You have more people in your life than you realize. Who do you work with that has a higher degree than you do? Your faculty (as already mentioned) can help you. Your mentors should help you (and yes, you should have mentors by now that do this for you). Don’t be afraid to ask – I think that is the main issue here.
We recommend you reach out to one of your professors or faculty in your department, perhaps even a mentor. They might be able to provide advice regarding your article. We at SAGE also offer professional end-to-end support to help make sure your next research paper meets format, language, and style requirements. Our SAGE Author Services include English language editing and manuscript formatting, among other services. The pricing depends on the service you select and manuscript length. Learn more here: https://languageservices.sagepub.com/en/ . I would agree with Jessica here. You can also reach out to other resources within the university. Many universities have writing centers or other programs that would provide these services to students.
-Dawn A Rowe
Please explain these open access charges.
Publishing an article Open Access means the article is published under a Creative Commons license and is available to everyone, free to read, regardless if that user subscribes to the journal. You can publish your research in a fully Gold Open Access journal, where the entire journal is free to read, or in a hybrid format, where you are publishing your research Open Access in a traditional subscription journal. Authors must pay an Article Processing Charge (APC). The standard SAGE Choice APC is US$3,000. The APC for Gold OA journals varies. You may also be eligible for a discounted APC through your institution.
Please visit this page for more details: https://us.sagepub.com/en-us/nam/faqs
When you submit to a journal to publish, there are a lot of people involved in the process (that do this as a job and get paid). I have an administrative assistant who gets paid to receive the manuscripts and go through them to make sure they have followed all the necessary requirements for the journal. I have an administrative editor from SAGE. There is a production line for getting every article published. There are people who read the journal for grammar, etc. There is a process of sending back the manuscript to the author for legal paperwork, then there is the publishing of the journal itself. Then, when it is published, people have to publish the journal or the article to read it. The journal owns the article.
In open access, you are essentially paying for this – all out of your pocket. Everyone can ready your manuscript which makes it more visible. This also increases your H-factor because you could be cited more. The manuscript is often published much quicker than if it went through the journal for access. For health care, NIH funding now includes budget line item for open access publications because they want NIH research in the public, at no cost to people in the United States. Costs of open access can be anywhere from $500 to $10,000, so be careful. Do not confuse open access with predatory journals because NOW many reputable journals have the option of doing both for you. You can decide.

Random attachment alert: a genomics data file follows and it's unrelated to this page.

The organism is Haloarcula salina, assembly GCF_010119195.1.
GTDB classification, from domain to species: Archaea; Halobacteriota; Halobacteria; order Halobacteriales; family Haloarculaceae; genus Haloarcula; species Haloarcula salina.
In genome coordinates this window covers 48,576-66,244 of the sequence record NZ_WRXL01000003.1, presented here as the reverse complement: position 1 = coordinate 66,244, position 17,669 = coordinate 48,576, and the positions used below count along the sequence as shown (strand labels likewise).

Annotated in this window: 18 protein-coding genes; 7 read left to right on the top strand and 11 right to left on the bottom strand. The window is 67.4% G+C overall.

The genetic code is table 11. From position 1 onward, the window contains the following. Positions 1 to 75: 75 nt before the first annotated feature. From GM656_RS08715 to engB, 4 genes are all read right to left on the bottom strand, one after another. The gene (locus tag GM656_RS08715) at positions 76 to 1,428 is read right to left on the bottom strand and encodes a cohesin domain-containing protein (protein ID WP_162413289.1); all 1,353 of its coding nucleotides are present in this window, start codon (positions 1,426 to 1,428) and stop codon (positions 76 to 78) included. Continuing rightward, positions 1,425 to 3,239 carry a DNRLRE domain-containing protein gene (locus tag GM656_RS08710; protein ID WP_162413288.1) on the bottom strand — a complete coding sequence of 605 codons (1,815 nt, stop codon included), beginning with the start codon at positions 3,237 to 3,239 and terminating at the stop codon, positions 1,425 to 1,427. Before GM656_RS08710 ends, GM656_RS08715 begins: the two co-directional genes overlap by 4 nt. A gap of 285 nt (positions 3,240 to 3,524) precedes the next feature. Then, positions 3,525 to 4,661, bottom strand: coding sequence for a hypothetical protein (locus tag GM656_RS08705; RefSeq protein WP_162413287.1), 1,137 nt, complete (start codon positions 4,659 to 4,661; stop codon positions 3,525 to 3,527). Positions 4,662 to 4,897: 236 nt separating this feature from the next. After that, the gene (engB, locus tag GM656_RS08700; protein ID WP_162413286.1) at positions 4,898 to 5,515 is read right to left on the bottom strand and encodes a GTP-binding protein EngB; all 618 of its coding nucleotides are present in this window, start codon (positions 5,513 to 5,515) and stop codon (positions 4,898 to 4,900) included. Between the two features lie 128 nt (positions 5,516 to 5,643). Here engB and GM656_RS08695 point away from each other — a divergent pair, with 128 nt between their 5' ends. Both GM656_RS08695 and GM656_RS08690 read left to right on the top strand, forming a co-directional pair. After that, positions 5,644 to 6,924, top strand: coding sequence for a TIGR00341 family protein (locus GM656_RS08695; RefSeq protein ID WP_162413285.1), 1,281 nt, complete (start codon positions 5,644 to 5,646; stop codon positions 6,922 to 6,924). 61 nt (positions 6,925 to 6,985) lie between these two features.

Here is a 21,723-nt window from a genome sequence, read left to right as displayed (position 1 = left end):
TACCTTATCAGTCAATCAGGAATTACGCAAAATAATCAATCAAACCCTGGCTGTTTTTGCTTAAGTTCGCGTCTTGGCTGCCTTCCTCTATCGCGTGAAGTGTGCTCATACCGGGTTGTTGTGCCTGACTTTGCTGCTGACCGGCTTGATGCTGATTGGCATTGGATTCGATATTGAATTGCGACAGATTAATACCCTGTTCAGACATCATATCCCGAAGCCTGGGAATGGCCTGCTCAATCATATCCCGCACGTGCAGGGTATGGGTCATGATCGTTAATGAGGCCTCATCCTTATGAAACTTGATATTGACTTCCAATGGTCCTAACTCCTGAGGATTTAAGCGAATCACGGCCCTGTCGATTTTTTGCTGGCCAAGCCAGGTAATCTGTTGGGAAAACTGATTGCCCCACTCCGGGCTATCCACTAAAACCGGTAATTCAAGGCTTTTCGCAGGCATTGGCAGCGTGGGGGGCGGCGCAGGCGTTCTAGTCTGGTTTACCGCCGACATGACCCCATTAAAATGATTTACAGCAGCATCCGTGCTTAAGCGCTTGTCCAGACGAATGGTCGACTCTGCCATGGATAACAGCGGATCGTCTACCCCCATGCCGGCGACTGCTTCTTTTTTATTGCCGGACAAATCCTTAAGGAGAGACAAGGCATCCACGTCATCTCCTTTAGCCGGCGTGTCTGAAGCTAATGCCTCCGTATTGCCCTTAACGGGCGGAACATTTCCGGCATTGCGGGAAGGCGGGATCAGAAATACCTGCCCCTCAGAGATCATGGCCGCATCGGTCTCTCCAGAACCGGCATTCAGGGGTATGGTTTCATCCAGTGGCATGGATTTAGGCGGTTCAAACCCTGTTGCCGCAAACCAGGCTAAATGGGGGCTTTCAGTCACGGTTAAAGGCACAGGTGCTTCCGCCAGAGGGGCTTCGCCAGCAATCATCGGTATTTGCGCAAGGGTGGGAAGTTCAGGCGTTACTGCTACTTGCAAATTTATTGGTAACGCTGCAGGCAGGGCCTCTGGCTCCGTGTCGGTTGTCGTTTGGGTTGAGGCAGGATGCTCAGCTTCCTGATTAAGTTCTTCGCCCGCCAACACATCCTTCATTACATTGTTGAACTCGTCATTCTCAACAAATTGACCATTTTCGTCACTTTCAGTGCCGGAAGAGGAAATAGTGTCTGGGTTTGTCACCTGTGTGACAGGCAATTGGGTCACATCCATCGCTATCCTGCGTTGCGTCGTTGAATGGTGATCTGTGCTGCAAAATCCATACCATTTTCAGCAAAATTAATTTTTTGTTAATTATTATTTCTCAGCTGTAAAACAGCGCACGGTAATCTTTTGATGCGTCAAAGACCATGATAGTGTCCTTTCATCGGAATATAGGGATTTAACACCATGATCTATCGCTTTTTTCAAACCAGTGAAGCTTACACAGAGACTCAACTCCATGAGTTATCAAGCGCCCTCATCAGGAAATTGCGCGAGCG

– Norma Cuellar
Here’s a wealth of tips for getting that first – or 50th – journal article published:
- SAGE Publishing’s Author Gateway
- Some blog posts about writing journal articles with links to hints on writing books and Academic Writing Month
- Specific guidance for health researchers
Ethical standards for authors:
Promoting your article (and yourself!):
Beware of those ‘predatory journals’:
Karen Shrayer manages and acquires journals in education and special education for SAGE. As a publishing editor, she works closely with associations to manage the business and editorial development of their journals.
Dawn A. Rowe is an associate professor in the department of Educational Foundations and Special Education at East Tennessee State University. Rowe serves as the academic editor for the Council for Exceptional Children’s research-to-practice journal, TEACHING Exceptional Children. Her publications have focused on transition assessment, transition skill instruction for low incidence disabilities, and family engagement.
Jessica Lipowski is a publishing editor at SAGE. She manages a range of science and medicine journals, working with editors and societies to develop new strategies and problem solve.
Norma Cuellar teaches at the Capstone College of Nursing at the University of Alabama. Her expertise is in issues around cultural diversity. Her research focus has been health disparities and workforce diversity. She has served as editor of the Journal of Transcultural Nursing for seven years and served as the national president of the National Association of Hispanic Nurses
Ana Christina da Silva Iddings is a professor of the practice of learning, diversity, and urban studies at Vanderbilt University’s Peabody College. She is the editor of Re-Designing Teacher Preparation for Culturally and Linguistically Diverse Young Students: An Ecological Approach. She has been the Associate Editor for the Journal of Literacy Research and the Urban Education Journal. She is a Public Voices Op-Ed Fellow and as such, has published in The Guardian, Al-Jazeera America, and Reuters, and has appeared on National Public Radio and BBC.